Burkina Faso has some of the lowest human development statistics in terms of life expectancy, educational attainment and income.*
In Burkina Faso the average amount of schooling is just over one year and close to 50 percent of Burkina Faso’s population is living on less than $1.25 a day. About 90 percent of Burkina Faso’s 18 million inhabitants are engaged in subsistence agriculture, but many lack access to modern farming techniques. Droughts, increasing desertification and other affects of climate change have severely impacted agricultural activities and the economy.
This land-locked country is located in Western Africa, bordered by Niger, Benin, Togo, Ghana, Cote d’Ivoire and Mali and receives on average just 31 inches of rain annually. Burkina Faso gained independence from France in 1960, and following a period of unrest has had a fragile democracy under President Blaise Compoare.
Our Work in Burkina Faso
In Africa, The Hunger Project works to build sustainable community-based programs using the Epicenter Strategy. An epicenter is a dynamic center of community mobilization and action, as well as an actual facility built by community members. Through the Epicenter Strategy, 15,000-25,000 people are brought together as a cluster of rural villages, giving villages more clout with local government than a single village is likely to have while also increasing a community’s ability to collectively utilize resources. The epicenter building serves as a focal point where the motivation, energies and leadership of the people converge with the resources of local government and non-governmental organizations. Over an eight-year period, an epicenter addresses hunger and poverty and moves along a path toward sustainable self-reliance, at which point it is able to fund its own activities and no longer requires financial investment from The Hunger Project.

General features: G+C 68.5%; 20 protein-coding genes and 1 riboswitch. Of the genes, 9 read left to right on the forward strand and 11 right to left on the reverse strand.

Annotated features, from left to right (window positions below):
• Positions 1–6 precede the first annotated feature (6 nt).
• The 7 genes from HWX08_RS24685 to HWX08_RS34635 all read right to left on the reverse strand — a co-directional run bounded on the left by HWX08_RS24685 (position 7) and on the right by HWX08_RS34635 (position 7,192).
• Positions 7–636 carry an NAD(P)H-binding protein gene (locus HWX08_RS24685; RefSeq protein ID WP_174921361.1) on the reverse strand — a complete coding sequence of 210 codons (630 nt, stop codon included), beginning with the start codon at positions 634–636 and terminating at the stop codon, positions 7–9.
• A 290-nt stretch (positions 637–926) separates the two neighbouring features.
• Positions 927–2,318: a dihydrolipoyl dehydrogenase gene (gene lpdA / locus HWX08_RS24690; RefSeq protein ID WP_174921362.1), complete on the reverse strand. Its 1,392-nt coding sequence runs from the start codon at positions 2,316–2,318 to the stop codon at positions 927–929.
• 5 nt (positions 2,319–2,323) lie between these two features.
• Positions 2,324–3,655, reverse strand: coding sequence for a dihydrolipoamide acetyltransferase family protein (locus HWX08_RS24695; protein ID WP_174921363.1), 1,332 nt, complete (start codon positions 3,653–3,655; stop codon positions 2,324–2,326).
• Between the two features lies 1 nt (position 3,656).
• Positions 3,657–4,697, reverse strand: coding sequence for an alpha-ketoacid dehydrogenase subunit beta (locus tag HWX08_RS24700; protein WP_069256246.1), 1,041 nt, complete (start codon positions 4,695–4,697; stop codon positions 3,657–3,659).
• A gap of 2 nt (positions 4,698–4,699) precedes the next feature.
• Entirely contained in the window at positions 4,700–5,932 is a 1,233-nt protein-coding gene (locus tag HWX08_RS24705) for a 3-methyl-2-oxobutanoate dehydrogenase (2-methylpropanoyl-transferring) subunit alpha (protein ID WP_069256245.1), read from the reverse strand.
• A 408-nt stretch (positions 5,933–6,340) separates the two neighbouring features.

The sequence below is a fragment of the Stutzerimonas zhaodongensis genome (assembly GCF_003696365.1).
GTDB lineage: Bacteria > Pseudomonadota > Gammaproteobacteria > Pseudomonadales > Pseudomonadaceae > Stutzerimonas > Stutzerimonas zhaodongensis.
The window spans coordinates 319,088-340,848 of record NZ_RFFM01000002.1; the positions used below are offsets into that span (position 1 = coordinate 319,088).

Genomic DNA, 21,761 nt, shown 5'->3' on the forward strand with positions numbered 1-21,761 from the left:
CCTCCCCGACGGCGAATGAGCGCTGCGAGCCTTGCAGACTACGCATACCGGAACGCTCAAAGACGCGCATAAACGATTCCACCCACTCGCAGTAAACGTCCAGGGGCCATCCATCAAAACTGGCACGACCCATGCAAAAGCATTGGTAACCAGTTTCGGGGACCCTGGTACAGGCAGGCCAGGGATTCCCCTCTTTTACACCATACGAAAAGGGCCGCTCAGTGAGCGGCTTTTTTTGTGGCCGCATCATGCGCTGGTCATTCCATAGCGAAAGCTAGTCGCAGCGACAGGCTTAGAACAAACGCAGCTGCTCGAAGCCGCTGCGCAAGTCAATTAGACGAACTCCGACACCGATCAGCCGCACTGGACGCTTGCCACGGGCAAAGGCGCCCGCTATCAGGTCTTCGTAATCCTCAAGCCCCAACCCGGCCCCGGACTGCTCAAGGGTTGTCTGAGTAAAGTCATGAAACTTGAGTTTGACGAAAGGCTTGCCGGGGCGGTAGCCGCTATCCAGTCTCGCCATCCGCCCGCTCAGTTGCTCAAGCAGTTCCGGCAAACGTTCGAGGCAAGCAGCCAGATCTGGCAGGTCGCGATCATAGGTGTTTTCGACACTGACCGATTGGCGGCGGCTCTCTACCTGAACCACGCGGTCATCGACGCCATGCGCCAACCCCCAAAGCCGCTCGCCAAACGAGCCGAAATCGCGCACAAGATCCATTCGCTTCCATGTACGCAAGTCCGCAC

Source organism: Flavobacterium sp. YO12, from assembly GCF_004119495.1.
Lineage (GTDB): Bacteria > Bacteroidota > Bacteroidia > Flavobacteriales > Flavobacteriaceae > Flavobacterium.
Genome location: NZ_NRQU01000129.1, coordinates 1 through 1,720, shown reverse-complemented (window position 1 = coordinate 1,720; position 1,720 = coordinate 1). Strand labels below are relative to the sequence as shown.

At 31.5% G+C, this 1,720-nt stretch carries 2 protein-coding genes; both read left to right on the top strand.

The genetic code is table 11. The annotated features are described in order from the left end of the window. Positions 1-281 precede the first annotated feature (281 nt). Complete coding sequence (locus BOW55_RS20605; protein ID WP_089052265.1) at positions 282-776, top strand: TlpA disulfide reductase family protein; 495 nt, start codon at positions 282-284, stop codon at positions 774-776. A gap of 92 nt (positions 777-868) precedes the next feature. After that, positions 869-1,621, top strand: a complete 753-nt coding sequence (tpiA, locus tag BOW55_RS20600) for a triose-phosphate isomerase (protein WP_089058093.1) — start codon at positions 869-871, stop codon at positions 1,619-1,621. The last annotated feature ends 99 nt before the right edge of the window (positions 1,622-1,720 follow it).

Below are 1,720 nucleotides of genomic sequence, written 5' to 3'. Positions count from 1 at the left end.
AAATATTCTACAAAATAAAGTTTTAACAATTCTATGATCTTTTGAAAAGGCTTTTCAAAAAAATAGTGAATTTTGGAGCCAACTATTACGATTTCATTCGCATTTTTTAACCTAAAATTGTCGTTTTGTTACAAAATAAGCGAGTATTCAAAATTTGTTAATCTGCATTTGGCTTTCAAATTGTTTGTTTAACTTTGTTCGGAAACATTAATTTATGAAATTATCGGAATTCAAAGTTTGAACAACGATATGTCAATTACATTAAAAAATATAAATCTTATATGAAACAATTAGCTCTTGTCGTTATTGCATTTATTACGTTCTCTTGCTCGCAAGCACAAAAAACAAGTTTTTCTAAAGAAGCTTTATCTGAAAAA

The Hunger Project – Burkina Faso is comprised of 15 epicenters. Together these epicenters serve a population of about 303,893 people in 189 villages.
The Hunger Project has been working in Burkina Faso since 1997 and is currently empowering community partners in 15 epicenter areas to end their own hunger and poverty. Through its integrated approach to rural development, the Epicenter Strategy, The Hunger Project is working with community partners to successfully access the basic services needed to lead lives of self-reliance and achieve internationally agreed upon markers of success, such as the Millennium Development Goals.
- Women’s Empowerment Program
- Food Security
- Literacy & Education
- Health & Nutrition
- Water, Sanitation & the Environment
- Microfinance & Economic Activity
- Mobilizing People & Resources
- Monitoring & Evaluation
The Hunger Project-Benin and The Hunger Project-Burkina Faso are celebrating their 20th year of working to end chronic hunger and poverty! Our 20-year record of achievement in Benin and Burkina Faso is grounded in the principle that people must be the agents of their own change. We invite you to learn more about our programs in both countries, and celebrate community partners who are doing the incredible work of ending hunger for themselves, their neighbors and their families. Read More
The Hunger Project-Burkina Faso held workshops in female leadership and the fight against the early and forced marriage of girls as part of it’s Women’s Empowerment Program. Read More
It has been a very exciting summer at The Hunger Project-Burkina Faso. Boulkon Epicenter welcomed the Head of the Health and Nutrition Department of UNICEF and a specialist in community health on June 6. Over the course of their visit they met with animators and health program leaders. Read More